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    Stanley Park

    by Arial_27 Written Mar 16, 2014

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    Stanley Park was opened in 1888, named after Lord Stanley, the Governor General of Canada at the time. It is a must-see in Vancouver, heavily visited by tourists as well as locals!

    The Park itself is huge, having some 404 hectares (1001 acres). The views from Stanley Park are gorgeous at any time of year. I visited in January and still loved the sights. It was actually very nice coming at this time of year as it was likely much less crowded than it probably gets in the summer months.

    There is so much to see and admire in the park. There is a 22 km seawall, a wonderful place to just relax and stroll while you talk to family or friends, or walk your dog. Lots and lots of trails, gardens. The largest attraction in Stanley Park is probably the set of 8 totem poles at Brockton Point. They say that this may be the largest tourist attraction in British Columbia.

    Walking along the seawall One of the many gorgeous views HUGE totem pole
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    Stanley Park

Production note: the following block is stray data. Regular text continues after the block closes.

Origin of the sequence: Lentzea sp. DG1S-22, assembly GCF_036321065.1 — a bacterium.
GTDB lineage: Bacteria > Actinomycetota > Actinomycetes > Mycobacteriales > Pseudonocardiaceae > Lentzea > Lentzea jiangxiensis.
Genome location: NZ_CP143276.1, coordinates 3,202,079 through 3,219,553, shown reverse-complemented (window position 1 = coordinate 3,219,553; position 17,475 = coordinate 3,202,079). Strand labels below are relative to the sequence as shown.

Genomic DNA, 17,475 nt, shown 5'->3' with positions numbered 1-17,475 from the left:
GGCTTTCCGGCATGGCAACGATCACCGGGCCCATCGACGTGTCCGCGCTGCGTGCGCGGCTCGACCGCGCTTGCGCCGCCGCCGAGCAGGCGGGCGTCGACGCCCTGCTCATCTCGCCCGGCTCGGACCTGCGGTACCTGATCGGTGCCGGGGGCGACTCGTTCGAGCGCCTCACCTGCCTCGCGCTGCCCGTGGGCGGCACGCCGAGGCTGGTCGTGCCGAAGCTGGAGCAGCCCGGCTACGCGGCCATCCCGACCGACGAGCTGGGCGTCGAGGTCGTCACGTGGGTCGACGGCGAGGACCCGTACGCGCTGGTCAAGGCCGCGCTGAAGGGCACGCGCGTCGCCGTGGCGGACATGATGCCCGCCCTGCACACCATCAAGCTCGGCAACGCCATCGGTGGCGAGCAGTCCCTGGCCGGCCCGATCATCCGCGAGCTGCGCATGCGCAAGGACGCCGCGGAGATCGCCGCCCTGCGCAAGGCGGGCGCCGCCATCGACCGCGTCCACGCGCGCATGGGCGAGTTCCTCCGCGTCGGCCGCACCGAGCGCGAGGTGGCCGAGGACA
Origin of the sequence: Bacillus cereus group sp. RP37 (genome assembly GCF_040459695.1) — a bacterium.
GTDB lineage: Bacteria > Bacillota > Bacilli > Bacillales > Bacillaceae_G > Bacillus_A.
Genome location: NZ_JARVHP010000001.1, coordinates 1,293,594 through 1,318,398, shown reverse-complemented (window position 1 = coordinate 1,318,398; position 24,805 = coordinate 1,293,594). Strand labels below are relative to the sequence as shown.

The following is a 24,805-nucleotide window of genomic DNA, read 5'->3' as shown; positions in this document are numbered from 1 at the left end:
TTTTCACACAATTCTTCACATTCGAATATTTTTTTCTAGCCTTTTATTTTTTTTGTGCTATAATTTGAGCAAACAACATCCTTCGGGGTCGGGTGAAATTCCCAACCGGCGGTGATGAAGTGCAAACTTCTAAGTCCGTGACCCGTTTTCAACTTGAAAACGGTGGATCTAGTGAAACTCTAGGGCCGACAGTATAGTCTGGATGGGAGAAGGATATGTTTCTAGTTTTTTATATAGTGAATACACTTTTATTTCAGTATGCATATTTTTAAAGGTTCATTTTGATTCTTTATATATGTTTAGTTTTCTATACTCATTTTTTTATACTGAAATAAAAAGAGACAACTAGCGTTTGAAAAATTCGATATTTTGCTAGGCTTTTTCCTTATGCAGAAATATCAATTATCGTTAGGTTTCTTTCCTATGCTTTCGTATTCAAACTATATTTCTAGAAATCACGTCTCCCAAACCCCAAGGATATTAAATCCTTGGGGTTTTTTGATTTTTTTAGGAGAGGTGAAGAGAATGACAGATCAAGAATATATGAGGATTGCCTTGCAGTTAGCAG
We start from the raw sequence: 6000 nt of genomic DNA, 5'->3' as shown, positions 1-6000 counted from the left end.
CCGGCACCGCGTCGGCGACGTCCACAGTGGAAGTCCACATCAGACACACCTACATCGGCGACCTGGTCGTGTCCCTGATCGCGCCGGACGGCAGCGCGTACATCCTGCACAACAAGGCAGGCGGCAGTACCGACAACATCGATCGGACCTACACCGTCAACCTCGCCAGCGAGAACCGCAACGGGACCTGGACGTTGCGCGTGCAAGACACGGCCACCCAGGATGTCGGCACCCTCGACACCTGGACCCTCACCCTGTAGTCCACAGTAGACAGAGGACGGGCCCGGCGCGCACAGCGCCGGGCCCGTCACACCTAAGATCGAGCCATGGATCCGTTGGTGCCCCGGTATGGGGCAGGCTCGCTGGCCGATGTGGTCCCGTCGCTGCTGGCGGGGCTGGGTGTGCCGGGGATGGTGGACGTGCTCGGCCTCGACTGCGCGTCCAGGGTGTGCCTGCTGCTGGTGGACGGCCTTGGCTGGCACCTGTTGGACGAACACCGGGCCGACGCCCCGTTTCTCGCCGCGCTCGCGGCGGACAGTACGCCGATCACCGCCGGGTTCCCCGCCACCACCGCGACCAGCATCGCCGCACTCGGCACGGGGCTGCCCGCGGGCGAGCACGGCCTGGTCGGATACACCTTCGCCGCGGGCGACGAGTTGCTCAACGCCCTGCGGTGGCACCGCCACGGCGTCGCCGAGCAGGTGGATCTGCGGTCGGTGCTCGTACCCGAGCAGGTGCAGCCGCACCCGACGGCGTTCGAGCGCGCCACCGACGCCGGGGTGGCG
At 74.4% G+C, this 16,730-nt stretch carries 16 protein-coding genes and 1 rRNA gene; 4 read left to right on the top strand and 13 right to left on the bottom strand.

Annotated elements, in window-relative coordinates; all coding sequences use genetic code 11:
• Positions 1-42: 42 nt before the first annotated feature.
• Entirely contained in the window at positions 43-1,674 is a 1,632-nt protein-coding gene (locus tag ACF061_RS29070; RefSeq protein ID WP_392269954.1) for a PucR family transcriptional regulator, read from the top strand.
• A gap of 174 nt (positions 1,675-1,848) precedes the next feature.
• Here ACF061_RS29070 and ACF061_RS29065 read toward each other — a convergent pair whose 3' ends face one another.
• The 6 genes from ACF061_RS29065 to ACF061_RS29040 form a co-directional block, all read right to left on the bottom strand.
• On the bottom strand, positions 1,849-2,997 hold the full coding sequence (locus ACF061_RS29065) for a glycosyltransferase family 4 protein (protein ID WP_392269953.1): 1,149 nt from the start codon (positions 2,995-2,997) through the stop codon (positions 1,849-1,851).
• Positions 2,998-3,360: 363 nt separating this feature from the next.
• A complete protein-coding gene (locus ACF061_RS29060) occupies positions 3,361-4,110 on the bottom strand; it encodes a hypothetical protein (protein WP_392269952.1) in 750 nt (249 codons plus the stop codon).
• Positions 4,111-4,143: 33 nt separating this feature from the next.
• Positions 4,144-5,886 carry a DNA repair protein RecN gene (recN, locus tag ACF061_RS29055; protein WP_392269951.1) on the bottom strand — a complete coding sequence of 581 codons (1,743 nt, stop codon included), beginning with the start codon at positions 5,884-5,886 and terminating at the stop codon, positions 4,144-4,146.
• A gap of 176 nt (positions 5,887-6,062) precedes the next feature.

by Jim_Eliason Updated Aug 18, 2013

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    Sitting on the Western edge of Downtown, Stanley park is one of largest urban parks in existance. It juts out into the bay which gives it a feel of being in the middle of nowhere despite being next door to downtown Vancouver. The park is ringed by the paved seawall trail that extends about 15 miles from Canada Place to Kitsalano Park.

    Stanley Park Stanley Park Stanley Park Stanley Park Stanley Park
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    Stanley Park

    by GentleSpirit Updated Feb 20, 2013

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    Stanley Park was opened in 1888, named after Lord Stanley, the Governor General of Canada at the time. It is a must-see in Vancouver, heavily visited by locals and tourists alike.

    Lord Stanley threw his arms to the heavens, as though embracing within them the whole of one thousand acres of primeval forest, and dedicated it 'to the use and enjoyment of peoples of all colours, creeds, and customs, for all time. I name thee, Stanley Park. (quote on the Statue of Lord Stanley)

    The Park itself is huge, having some 404 hectares (1001 acres). The views from Stanley Park are magnificent. There is a 22 km seawall around the park, a wonderful place to just relax. Lots and lots of trails, gardens. I was quite taken by the old growth forests inside the park, for example.

    One of the biggest attractions in Stanley Park is the set of 8 totem poles at Brockton Point. They say that this is the single largest tourist attraction in British Columbia.

    Totem poles in Stanley Park Old growth forest in Stanley Park downtown Vancouver the poet Robert Burns
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    First Nation totems

    by GentleSpirit Updated Feb 20, 2013

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    These are located in Stanley Park at Brockton Point, on the eastern edge of the park.